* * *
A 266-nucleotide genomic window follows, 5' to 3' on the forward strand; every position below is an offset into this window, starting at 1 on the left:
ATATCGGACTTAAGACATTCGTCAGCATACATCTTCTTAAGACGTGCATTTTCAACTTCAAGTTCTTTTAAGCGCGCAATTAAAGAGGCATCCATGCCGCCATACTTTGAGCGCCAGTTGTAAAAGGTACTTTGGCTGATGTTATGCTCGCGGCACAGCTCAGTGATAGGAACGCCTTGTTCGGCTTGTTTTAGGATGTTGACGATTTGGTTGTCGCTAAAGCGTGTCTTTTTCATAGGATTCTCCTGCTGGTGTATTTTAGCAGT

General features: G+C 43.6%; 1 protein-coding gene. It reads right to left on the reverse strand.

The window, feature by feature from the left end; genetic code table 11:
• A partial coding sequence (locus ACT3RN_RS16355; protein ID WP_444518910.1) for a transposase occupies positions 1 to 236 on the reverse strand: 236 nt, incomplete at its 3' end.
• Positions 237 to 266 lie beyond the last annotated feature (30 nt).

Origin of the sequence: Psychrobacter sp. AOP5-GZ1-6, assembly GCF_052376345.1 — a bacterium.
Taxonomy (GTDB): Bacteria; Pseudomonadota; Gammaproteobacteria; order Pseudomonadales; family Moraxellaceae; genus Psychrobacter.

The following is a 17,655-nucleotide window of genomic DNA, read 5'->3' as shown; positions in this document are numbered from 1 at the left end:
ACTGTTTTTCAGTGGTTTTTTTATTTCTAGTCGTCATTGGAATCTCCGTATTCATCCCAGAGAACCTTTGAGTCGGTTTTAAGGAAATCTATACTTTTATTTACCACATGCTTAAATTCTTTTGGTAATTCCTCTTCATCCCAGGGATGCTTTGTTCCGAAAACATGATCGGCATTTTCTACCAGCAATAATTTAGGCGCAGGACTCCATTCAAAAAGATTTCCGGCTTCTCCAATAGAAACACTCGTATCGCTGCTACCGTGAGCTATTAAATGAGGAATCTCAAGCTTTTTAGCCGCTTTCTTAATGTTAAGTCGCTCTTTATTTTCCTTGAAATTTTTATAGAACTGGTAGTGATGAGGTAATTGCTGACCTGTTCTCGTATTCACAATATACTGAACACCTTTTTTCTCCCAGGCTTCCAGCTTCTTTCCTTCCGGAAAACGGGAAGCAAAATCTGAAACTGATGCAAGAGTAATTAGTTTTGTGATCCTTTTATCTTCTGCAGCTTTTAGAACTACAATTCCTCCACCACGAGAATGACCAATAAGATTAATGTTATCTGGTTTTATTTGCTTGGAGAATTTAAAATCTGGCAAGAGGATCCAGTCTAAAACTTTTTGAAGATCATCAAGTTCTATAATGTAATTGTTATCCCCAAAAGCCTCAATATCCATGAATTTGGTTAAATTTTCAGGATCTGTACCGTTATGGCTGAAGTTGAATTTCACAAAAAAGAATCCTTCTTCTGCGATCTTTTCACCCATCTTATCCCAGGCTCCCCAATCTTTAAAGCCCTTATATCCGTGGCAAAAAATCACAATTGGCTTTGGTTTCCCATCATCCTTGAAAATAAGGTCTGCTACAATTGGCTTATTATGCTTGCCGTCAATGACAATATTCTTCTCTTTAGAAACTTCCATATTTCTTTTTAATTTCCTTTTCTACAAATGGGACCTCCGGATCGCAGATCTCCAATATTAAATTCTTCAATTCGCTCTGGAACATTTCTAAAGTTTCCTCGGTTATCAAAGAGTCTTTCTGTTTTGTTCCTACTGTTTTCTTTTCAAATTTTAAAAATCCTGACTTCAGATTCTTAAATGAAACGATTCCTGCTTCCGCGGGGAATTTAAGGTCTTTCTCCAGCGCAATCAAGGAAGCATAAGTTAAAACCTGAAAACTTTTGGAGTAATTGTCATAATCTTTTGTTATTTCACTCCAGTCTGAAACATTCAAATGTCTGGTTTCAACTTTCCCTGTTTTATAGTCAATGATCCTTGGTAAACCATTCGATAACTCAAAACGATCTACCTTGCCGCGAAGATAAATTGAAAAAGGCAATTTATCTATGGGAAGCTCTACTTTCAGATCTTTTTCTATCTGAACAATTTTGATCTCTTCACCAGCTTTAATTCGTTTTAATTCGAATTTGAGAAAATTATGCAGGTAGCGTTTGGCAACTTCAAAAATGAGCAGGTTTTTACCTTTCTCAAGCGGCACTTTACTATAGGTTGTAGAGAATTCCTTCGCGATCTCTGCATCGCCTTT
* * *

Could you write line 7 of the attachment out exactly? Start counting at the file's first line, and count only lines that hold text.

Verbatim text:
Origin of the sequence: Psychrobacter sp. AOP5-GZ1-6, assembly GCF_052376345.1 — a bacterium.